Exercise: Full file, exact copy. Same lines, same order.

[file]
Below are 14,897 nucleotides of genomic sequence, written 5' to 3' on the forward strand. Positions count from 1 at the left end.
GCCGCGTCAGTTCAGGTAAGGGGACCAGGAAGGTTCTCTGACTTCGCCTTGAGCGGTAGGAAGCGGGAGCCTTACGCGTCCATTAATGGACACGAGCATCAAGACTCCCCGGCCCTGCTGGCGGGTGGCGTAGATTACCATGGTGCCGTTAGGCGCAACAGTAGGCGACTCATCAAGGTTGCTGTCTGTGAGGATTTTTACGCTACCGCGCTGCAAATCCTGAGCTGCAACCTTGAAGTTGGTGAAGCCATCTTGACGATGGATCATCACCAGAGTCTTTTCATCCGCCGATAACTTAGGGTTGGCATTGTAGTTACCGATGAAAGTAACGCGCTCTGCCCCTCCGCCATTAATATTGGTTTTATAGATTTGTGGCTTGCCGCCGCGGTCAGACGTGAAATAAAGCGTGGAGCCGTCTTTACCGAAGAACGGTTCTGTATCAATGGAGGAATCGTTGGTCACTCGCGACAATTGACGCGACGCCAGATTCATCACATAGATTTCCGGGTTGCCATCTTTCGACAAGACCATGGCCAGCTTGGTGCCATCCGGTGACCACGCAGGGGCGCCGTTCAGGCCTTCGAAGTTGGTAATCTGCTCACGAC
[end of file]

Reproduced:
Below are 14,897 nucleotides of genomic sequence, written 5' to 3' on the forward strand. Positions count from 1 at the left end.
GCCGCGTCAGTTCAGGTAAGGGGACCAGGAAGGTTCTCTGACTTCGCCTTGAGCGGTAGGAAGCGGGAGCCTTACGCGTCCATTAATGGACACGAGCATCAAGACTCCCCGGCCCTGCTGGCGGGTGGCGTAGATTACCATGGTGCCGTTAGGCGCAACAGTAGGCGACTCATCAAGGTTGCTGTCTGTGAGGATTTTTACGCTACCGCGCTGCAAATCCTGAGCTGCAACCTTGAAGTTGGTGAAGCCATCTTGACGATGGATCATCACCAGAGTCTTTTCATCCGCCGATAACTTAGGGTTGGCATTGTAGTTACCGATGAAAGTAACGCGCTCTGCCCCTCCGCCATTAATATTGGTTTTATAGATTTGTGGCTTGCCGCCGCGGTCAGACGTGAAATAAAGCGTGGAGCCGTCTTTACCGAAGAACGGTTCTGTATCAATGGAGGAATCGTTGGTCACTCGCGACAATTGACGCGACGCCAGATTCATCACATAGATTTCCGGGTTGCCATCTTTCGACAAGACCATGGCCAGCTTGGTGCCATCCGGTGACCACGCAGGGGCGCCGTTCAGGCCTTCGAAGTTGGTAATCTGCTCACGAC